TOP500 List Refreshed, US Edged Out of Third Place

June 18, 2017

By: TOP500 Team

FRANKFURT, Germany; BERKELEY, Calif.; and KNOXVILLE, Tenn.— The 49th edition of the TOP500 list was released today in conjunction with the opening session of the ISC High Performance conference, which is taking place this week in Frankfurt, Germany. The list ranks the world’s most powerful supercomputers based on the Linpack benchmark and is released twice per year.

In the latest rankings, the Sunway TaihuLight, a system developed by China’s National Research Center of Parallel Computer Engineering & Technology (NRCPC) and installed at the National Supercomputing Center in Wuxi, maintains its top position. With a Linpack performance of 93 petaflops, TaihuLight is far and away the most powerful number-cruncher on the planet.

Tianhe-2, (Milky Way-2), a system developed by China’s National University of Defense Technology (NUDT) and deployed at the National Supercomputer Center in Guangzho, China, occupies the number two position with a Linpack mark of 33.9 petaflops.  Tianhe-2 was the number one system in the TOP500 list for three consecutive years, until TaihuLight eclipsed it in June 2016.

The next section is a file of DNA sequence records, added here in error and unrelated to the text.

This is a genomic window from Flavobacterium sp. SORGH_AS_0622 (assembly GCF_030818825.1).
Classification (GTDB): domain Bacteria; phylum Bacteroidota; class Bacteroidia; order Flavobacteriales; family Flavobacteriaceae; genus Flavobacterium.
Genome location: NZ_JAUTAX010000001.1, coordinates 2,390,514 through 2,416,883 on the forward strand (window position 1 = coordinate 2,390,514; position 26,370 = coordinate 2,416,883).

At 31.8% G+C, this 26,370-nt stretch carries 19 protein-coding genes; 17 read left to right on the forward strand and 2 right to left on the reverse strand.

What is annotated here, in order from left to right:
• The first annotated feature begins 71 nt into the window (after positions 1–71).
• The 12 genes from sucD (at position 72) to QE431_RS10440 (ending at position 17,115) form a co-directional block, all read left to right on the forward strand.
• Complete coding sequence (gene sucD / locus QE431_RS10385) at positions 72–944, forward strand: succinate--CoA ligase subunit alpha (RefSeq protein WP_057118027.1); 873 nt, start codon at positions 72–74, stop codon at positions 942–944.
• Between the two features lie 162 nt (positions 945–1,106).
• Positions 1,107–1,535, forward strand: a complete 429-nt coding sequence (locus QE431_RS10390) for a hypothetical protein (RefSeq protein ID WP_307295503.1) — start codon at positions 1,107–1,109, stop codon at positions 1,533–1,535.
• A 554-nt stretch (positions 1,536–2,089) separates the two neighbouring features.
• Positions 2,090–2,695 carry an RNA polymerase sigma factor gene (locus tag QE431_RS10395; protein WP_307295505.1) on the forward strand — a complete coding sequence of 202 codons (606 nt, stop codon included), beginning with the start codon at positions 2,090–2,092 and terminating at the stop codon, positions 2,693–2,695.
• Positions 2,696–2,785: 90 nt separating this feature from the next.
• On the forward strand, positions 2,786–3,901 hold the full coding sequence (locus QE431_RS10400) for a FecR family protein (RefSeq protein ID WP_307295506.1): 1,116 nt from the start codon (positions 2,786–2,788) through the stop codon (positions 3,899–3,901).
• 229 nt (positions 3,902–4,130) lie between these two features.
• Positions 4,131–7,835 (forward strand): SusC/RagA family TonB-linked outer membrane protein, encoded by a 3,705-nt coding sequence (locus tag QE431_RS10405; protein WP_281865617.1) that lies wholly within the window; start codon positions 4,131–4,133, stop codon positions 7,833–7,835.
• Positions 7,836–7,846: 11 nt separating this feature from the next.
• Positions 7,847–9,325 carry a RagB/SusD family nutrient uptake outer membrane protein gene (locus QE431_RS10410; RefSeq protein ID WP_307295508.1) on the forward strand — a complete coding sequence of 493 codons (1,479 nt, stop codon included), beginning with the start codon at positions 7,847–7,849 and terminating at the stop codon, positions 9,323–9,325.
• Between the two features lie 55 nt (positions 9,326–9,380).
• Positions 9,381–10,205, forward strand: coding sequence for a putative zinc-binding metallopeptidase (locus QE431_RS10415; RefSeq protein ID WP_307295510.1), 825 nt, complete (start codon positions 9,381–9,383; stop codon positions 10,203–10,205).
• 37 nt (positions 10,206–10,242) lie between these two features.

The new number three supercomputer is the upgraded Piz Daint, a Cray XC50 system installed at the Swiss National Supercomputing Centre (CSCS). The upgrade was accomplished with additional NVIDIA Tesla P100 GPUs, doubling the Linpack performance of the system’s previous mark of 9.8 petaflops in November 2016, which itself was the result of a significant upgrade. Piz Daint’s current Linpack result of 19.6 petaflops enabled the system to climb five positions in the rankings.

As a result of the Piz Daint upgrade, Titan, a Cray XK7 system installed at the Department of Energy’s (DOE) Oak Ridge National Laboratory, drops to number four in the rankings. Its Linpack mark of 17.6 petaflops has remained constant since it was installed in 2012.

Rounding out the top 10 are:

  • Sequoia (17.2 petaflops), an IBM BlueGene/Q system installed at the DOE’s Lawrence Livermore National Laboratory, at number five;
  • Cori (14.0 petaflops), a Cray XC40 system housed at the National Energy Research Scientific Computing Center (NERSC), at number six;
  • Oakforest-PACS (13.6 petaflops), a Fujitsu PRIMERGY system running at Japan’s Joint Center for Advanced High Performance Computing, at number seven;
  • Fujitsu’s K computer (10.5 petaflops), installed at the RIKEN Advanced Institute for Computational Science (AICS), at number eight;
  • Mira (8,6 petaflops), an IBM BlueGene/Q system installed at DOE’s Argonne National Laboratory, at number nine; and
  • Trinity (8.1 petaflops), a Cray XC40 system running at Los Alamos National Laboratory, at number ten.